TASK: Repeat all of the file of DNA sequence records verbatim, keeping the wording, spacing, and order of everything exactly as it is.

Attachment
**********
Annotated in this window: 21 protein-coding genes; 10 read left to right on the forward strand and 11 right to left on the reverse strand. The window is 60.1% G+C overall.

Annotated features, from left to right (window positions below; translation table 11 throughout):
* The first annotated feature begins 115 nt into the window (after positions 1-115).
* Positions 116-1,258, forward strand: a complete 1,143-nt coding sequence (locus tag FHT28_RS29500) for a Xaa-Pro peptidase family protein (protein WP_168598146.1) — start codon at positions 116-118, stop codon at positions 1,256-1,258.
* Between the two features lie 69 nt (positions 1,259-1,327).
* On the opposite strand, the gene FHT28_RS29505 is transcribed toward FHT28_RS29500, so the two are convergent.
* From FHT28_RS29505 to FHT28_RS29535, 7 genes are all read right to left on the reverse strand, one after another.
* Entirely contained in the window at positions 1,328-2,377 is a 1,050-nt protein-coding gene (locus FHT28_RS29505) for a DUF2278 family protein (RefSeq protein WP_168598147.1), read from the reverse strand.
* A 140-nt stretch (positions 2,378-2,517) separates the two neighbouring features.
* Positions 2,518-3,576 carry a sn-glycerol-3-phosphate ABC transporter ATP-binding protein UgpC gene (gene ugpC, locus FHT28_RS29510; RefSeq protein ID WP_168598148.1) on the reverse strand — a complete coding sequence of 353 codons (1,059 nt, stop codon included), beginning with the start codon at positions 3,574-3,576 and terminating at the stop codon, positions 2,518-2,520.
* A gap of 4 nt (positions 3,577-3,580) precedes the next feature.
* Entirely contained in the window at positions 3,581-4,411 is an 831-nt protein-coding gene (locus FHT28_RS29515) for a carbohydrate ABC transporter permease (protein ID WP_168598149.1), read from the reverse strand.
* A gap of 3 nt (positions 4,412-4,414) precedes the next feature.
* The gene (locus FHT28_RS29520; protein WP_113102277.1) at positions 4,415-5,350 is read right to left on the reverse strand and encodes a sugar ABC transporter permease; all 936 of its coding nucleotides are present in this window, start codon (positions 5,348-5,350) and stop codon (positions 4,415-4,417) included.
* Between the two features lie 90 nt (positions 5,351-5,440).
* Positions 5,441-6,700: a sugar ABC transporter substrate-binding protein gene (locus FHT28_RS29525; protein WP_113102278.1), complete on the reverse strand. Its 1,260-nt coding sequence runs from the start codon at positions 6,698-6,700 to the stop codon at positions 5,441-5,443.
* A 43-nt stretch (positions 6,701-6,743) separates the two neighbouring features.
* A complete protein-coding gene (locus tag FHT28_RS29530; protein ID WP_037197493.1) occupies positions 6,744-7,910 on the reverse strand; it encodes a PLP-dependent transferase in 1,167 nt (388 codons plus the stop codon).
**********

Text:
Annotated in this window: 21 protein-coding genes; 10 read left to right on the forward strand and 11 right to left on the reverse strand. The window is 60.1% G+C overall.

Annotated features, from left to right (window positions below; translation table 11 throughout):
* The first annotated feature begins 115 nt into the window (after positions 1-115).
* Positions 116-1,258, forward strand: a complete 1,143-nt coding sequence (locus tag FHT28_RS29500) for a Xaa-Pro peptidase family protein (protein WP_168598146.1) — start codon at positions 116-118, stop codon at positions 1,256-1,258.
* Between the two features lie 69 nt (positions 1,259-1,327).
* On the opposite strand, the gene FHT28_RS29505 is transcribed toward FHT28_RS29500, so the two are convergent.
* From FHT28_RS29505 to FHT28_RS29535, 7 genes are all read right to left on the reverse strand, one after another.
* Entirely contained in the window at positions 1,328-2,377 is a 1,050-nt protein-coding gene (locus FHT28_RS29505) for a DUF2278 family protein (RefSeq protein WP_168598147.1), read from the reverse strand.
* A 140-nt stretch (positions 2,378-2,517) separates the two neighbouring features.
* Positions 2,518-3,576 carry a sn-glycerol-3-phosphate ABC transporter ATP-binding protein UgpC gene (gene ugpC, locus FHT28_RS29510; RefSeq protein ID WP_168598148.1) on the reverse strand — a complete coding sequence of 353 codons (1,059 nt, stop codon included), beginning with the start codon at positions 3,574-3,576 and terminating at the stop codon, positions 2,518-2,520.
* A gap of 4 nt (positions 3,577-3,580) precedes the next feature.
* Entirely contained in the window at positions 3,581-4,411 is an 831-nt protein-coding gene (locus FHT28_RS29515) for a carbohydrate ABC transporter permease (protein ID WP_168598149.1), read from the reverse strand.
* A gap of 3 nt (positions 4,412-4,414) precedes the next feature.
* The gene (locus FHT28_RS29520; protein WP_113102277.1) at positions 4,415-5,350 is read right to left on the reverse strand and encodes a sugar ABC transporter permease; all 936 of its coding nucleotides are present in this window, start codon (positions 5,348-5,350) and stop codon (positions 4,415-4,417) included.
* Between the two features lie 90 nt (positions 5,351-5,440).
* Positions 5,441-6,700: a sugar ABC transporter substrate-binding protein gene (locus FHT28_RS29525; protein WP_113102278.1), complete on the reverse strand. Its 1,260-nt coding sequence runs from the start codon at positions 6,698-6,700 to the stop codon at positions 5,441-5,443.
* A 43-nt stretch (positions 6,701-6,743) separates the two neighbouring features.
* A complete protein-coding gene (locus tag FHT28_RS29530; protein ID WP_037197493.1) occupies positions 6,744-7,910 on the reverse strand; it encodes a PLP-dependent transferase in 1,167 nt (388 codons plus the stop codon).